NYS DMV sheet showing equipment required for motorcycles (pdf).
Motorcycle operators must have protective eyewear, either goggles or a face shield. A windshield is not considered eye protection. Approved eyewear must meet the American National Standards Institute (ANSI) “Z87” Standard. NYS VTL 381 (7)
HANDLEBARS OR GRIPS
Handlebars or grips cannot be higher than the motorcycle operator’s shoulders. NYS VTL 381 (5)
Inspection stickers must be placed on a structural member of the left front side of the motorcycle. Aftermarket inspection plates are allowed. NYS VTL 306 (b)
Motorcycle tires must have at least 2/32″ tread. Readings shall be taken in a major groove of the tire nearest to the center at two points of the circumference not closer than 15 inches. NYS VTL 375 (35c)
The license plate must be illuminated and visible for 50 feet NYS VTL 381 (1a).
License plates must be securely mounted no higher than 48 inches and no lower than 12 inches from the ground on the rear of the vehicle NYS VTL 402 (1a).
License plates must be unobstructed, clean, easily readable, and with no synthetic material covering the plate. License plates can be mounted vertically. NYS VTL 402 (1b).
License plates are required to be conspicuously displayed on the rear of the motorcycle and not at the rear axle. NYS VTL 411 (1).
Headlamps and Lights Facing Front
Headlamps must be operational and visible for 200 feet. Modulating headlamps in the daytime are legal (NYS VTL 381 (1a) and permitted by Federal law 49CFR Section 571.108, paragraph S7.9.4.
The color of front-facing lights on a motorcycle can only be either white or yellow. NYS VTL 381 (1a)
Directional signals are required if the motorcycle was originally equipped with directional signals or is a 1985 or newer model.
A red or Amber brake lamp and a red tail lamp are required. Of course, motorcyclists know many drivers don’t see motorcycles with or without a light! Always watch your back at a red light. See why drivers don’t see motorcycles.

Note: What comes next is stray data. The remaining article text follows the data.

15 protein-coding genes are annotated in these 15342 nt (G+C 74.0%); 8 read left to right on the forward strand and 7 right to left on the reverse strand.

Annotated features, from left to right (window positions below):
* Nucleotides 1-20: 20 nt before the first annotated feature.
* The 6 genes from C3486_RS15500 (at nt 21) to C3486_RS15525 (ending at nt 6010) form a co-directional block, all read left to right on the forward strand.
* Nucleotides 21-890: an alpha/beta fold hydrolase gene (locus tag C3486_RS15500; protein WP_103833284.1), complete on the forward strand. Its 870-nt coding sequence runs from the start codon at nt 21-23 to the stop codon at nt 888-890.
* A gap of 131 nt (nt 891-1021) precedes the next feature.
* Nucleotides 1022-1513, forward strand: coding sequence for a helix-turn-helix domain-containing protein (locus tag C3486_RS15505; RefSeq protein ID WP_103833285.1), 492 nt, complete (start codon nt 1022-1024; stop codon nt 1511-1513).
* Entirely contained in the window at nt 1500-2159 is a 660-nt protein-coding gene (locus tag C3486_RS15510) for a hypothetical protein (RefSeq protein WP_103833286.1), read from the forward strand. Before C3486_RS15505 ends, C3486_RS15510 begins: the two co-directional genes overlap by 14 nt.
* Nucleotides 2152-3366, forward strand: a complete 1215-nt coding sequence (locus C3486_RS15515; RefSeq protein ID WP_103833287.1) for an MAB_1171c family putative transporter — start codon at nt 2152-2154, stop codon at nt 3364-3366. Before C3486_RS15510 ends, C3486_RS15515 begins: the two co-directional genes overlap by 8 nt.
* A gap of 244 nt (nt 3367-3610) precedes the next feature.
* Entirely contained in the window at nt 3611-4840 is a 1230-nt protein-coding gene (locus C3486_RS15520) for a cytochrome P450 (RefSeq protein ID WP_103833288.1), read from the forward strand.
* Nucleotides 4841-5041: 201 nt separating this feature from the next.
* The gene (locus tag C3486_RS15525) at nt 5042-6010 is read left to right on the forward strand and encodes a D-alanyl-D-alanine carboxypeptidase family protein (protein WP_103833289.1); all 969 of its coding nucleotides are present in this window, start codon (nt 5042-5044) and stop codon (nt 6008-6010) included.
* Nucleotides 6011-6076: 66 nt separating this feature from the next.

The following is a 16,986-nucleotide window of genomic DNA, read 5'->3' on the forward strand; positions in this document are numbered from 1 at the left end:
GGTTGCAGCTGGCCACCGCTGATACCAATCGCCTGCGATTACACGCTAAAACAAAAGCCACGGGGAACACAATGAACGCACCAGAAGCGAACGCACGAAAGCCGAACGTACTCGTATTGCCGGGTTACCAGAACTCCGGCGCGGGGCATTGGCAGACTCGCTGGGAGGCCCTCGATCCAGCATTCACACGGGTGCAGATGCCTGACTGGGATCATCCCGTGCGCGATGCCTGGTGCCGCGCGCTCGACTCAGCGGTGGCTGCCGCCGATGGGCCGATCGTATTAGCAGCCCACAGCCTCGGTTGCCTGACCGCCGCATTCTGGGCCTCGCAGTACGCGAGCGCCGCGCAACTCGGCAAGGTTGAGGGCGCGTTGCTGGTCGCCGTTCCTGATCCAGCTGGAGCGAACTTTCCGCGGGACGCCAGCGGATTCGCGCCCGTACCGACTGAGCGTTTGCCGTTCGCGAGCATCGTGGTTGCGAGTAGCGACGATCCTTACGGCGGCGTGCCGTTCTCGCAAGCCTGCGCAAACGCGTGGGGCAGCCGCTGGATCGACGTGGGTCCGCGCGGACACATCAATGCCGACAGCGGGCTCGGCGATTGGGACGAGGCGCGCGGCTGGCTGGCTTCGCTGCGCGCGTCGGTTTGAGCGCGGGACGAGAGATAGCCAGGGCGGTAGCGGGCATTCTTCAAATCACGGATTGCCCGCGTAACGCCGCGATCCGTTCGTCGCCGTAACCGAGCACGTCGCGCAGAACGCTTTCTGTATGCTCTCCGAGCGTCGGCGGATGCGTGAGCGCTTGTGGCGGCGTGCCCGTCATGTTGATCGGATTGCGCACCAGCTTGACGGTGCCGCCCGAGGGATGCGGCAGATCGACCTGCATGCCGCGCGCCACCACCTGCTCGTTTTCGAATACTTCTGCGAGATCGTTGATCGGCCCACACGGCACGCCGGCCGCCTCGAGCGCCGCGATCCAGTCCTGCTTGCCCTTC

At least one red reflector on the rear is required.
A rear lamp must illuminate the number on the license plate. NYS VTL 381 (1a)
Under Glow Lights & Colored Lights
Red lights cannot be facing front and blue or green lights in any direction is not legal except for authorized emergency vehicles while being operated in an emergency. NYS VTL 381 (3)
Read more about under glow lights on motorcycles in New York
A motorcycle horn must simply be adequate and is required. NYS VTL 381 (1a)
Motorcycles newer than 1967 are required to have one rearview mirror. NYS VTL 381 (10)
Helmets are required in New York. Wearing an unapproved helmet is the same as not wearing a helmet. NYS VTL 381 (6)
Helmets must meet the requirements set forth in section 571.218 of the federal motor vehicle safety standards. It is unlawful to sell a helmet that is not in compliance.
Motorcycle helmet speakers may only have one earphone. NYS VTL 375 (24-a)
Altered pipes or straight pipes are illegal for motorcycles manufactured after 1979. No modification of the exhaust system that increases noise beyond the exhaust system originally installed is permitted.
Exhaust pipes louder than OEM pipes are not legal. Almost all aftermarket exhaust pipes are not legal. NYS VTL 381(11)
This law is unfair because it regulates the exhaust, not the decibel level while it is legal to change the exhaust and muffler on a car. Additionally, the law is more restrictive than the decibel level allowed for motorcycles or cars. See motor vehicle sound level limits NYS VTL 386.
Although NYS VTL § 1671 states, “No local authority may enact or enforce a law that applies only to motorcycles…”, it also states, “…nothing contained herein shall be deemed to supersede the authority of any local authority to regulate traffic pursuant to the provisions of this title, or to regulate noise.”
The exhaust pipe should have a stamp showing it is EPA approved. NYS VTL 381 (11)
Passenger seat is required if carrying a passenger.
Passenger footrest is required if carrying a passenger.
LAWS GOVERNING OPERATION OF MOTORCYCLES
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Motorcycle Attorney Phil Franckel talks about how motorcycle accidents are different
Philip L. Franckel, Esq. is the author of all articles and content on this website, one of the Personal Injury Dream Team™ Founding Partners at 1-800-HURT-911® New York, well-known for representing motorcyclists. He has a 10 Avvo rating; Avvo Client’s Choice with all 5-star reviews; Avvo Top Contributor; and is a former Member of the Board of Directors of the New York State Trial Lawyers Association. Mr. Franckel created the motorcycle awareness campaign BE AWARE MOTORCYCLES ARE EVERYWHERE®.
Founding Partner Rob Plevy, Esq.
Robert Plevy, Esq. is a motorcycle accident lawyer and one of the Personal Injury Dream Team™ Founding Partners at 1-800-HURT-911® New York. Robert began his legal career in 1993 as an Assistant Corporation Counsel defending The City of New York against personal injury lawsuits.